COLORADO SPRINGS, Colorado — Inflation is driving up costs on many goods and services. But one necessity Colorado families may not be expecting is higher premiums on their homeowners insurance.
Industry experts say companies are re-evaluating rates in response to rising costs of building materials and home furnishings.
"What you're insurance company is looking at when they decide what to charge you for a premium is how much would it cost to repair and rebuild your home in today's dollars, replace all that stuff," said Carole Walker of the Rocky Mountain Insurance Assocation. "Unfortunately, those costs are sky rocketing."
Walker said Colorado homeowners will see even greater price jumps than neighboring states because of the one-two punch of catastrophic fires and numerous hail claims in recent years.
"Unfortunately, Colorado is in the perfect storm of all of these risk factors on a collision course," Walker said.
Earlier this year, Colorado lawmakers asked the Division of Insurance to study the impact of the Marshall Fire and report back with better strategies for recovery.
During a virtual meeting held October 21 about the study, Colorado Insurance Commissioner Michael Conway told the committee members that many consumers contacted him struggling to find policies.
"Two to three months ago, my phone started ringing really from a variety of the folks in this meeting today, but just in general from consumers, from Coloradans generally, that they were having huge issues with availability and finding coverage, really throughout the state," Conway said.
He explained that many other states have government-funded insurance programs known as insurer or last resort to address scaricty.
"The vast majority of states, 35 of the 50 states, have what they refer to as a fair plan, but it's really an insurer of last resort, and there's different mechanisms to do that," Conway said.
Kyle Lahey, an independent insurance broker with Integrity First Insurance, said his company works with 20 providers to give customers more options, especially those with hard to insure properties.
"A lot of times that comes with proper education," Lahey said.
He explained that underwriters are pulling in the reins in response to consecutive yeras of high loss ratios in Colorado and that mountain properties in particular can be harder to insure.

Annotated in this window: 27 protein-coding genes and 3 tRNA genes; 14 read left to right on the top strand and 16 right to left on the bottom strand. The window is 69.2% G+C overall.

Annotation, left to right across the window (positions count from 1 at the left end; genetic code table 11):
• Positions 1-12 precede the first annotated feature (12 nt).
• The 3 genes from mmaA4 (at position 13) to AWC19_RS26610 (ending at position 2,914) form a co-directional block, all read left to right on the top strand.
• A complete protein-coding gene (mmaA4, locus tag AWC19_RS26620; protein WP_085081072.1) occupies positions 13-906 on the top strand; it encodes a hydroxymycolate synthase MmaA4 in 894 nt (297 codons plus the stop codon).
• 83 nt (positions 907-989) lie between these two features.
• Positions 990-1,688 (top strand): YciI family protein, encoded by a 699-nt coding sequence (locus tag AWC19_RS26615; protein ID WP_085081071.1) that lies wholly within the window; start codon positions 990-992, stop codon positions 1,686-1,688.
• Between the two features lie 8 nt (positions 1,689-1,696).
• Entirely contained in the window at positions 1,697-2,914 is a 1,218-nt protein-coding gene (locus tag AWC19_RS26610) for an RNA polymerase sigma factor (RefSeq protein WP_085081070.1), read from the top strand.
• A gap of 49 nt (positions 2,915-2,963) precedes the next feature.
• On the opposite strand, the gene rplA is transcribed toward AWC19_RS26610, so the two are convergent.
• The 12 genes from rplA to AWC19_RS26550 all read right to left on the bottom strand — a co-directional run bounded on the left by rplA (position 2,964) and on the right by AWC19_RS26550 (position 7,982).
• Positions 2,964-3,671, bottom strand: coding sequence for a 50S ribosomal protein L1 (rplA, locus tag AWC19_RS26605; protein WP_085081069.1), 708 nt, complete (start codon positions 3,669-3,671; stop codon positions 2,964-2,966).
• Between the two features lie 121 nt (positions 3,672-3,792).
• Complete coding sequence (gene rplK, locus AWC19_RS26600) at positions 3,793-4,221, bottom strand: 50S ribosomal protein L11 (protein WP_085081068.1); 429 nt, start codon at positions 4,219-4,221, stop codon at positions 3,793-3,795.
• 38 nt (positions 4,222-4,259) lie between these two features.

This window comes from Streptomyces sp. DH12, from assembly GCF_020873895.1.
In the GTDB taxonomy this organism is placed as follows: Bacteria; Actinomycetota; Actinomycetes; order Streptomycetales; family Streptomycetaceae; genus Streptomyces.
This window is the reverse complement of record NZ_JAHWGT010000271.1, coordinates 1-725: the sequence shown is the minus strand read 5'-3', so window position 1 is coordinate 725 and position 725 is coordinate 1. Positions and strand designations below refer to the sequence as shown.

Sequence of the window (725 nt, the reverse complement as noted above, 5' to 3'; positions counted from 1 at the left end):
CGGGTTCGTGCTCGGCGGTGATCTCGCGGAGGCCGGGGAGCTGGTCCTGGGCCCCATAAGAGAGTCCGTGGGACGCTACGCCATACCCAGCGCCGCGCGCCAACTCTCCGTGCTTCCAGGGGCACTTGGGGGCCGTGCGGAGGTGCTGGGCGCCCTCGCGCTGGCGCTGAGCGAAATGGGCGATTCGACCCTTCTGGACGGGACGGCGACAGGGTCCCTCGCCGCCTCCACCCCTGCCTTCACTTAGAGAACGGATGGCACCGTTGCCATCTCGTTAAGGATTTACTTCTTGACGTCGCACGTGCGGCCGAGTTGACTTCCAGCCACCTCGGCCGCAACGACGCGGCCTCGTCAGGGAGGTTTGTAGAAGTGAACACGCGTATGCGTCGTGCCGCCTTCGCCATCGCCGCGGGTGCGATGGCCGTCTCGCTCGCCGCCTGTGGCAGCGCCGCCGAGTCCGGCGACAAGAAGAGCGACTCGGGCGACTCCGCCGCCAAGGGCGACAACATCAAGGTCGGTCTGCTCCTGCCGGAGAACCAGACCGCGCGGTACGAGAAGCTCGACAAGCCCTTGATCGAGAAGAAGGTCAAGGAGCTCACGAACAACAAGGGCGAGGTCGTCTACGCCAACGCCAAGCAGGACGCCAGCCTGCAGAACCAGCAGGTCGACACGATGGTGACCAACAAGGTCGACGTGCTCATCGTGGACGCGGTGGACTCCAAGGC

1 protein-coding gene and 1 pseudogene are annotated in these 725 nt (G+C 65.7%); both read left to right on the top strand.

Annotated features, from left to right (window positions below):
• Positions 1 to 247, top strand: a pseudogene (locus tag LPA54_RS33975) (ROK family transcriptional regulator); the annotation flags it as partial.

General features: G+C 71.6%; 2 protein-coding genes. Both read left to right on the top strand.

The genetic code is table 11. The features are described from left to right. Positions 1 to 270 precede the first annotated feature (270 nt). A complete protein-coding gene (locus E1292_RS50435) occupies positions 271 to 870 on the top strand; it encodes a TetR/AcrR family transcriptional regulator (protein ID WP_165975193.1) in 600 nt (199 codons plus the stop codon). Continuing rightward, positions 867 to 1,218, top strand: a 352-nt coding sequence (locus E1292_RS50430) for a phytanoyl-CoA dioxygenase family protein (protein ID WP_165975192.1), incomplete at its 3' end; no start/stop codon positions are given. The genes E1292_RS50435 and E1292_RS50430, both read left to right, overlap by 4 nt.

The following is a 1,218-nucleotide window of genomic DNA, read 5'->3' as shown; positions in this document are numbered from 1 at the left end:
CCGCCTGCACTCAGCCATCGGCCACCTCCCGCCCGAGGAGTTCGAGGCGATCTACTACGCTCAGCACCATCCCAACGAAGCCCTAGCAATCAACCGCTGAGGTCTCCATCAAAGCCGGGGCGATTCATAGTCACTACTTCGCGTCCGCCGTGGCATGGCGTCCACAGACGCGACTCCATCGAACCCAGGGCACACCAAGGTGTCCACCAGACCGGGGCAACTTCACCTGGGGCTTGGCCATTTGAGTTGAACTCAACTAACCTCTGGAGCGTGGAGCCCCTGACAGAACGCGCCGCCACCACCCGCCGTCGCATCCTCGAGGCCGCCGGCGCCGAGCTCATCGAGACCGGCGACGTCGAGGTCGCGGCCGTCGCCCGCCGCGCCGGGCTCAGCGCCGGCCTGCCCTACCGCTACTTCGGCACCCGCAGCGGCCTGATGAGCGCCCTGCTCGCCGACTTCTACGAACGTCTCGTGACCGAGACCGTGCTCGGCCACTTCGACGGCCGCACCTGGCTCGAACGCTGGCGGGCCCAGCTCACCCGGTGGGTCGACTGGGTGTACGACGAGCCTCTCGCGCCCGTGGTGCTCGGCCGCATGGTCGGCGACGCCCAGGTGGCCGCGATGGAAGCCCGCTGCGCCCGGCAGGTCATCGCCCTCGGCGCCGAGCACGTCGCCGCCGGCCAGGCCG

"The challenge is, a lot of companies, they're getting very, very cautious about these mountain properties," Lahey explained. "If there's a tree in the picture, they're pulling back, or they're asking for certain protections."
Walker said the insurance industry is very interested in studying the stability of Colorado's market place. She questions whether a state-backed program would have the courage to charge customers enough money to cover losses.
“Will there be the political will to adequately charge what needs to be charged for that premium because when unthinkable happens, our goal is to ensure that people can rebuild," she said.
Florida's state-backed insurance provider, Citizen Property Insurance, has become the state's largest provider as many private insurers have either become insolvent or dropped in rating.
"Colorado really is at a tipping point of how can we, especially with our catastrophic wildfire risk, our hail risk, maintain a stable competitive private market if we do put in a state fund of last resort that it looks nothing like Florida or Louisiana," Walker said.
She encourages homeowners to make a yearly 'check-up' with their provider to ensure that their coverage limits will be enough to cover a loss.
Consumers can also learn more about their individual property risk. The Colorado State Forest Service created an online Wildfire Risk Public Viewer where users can search individual addresses.
The Federal Emergency Management Agency also has many fire mitigation recommendations at Ready.gov to help lower fire risk.
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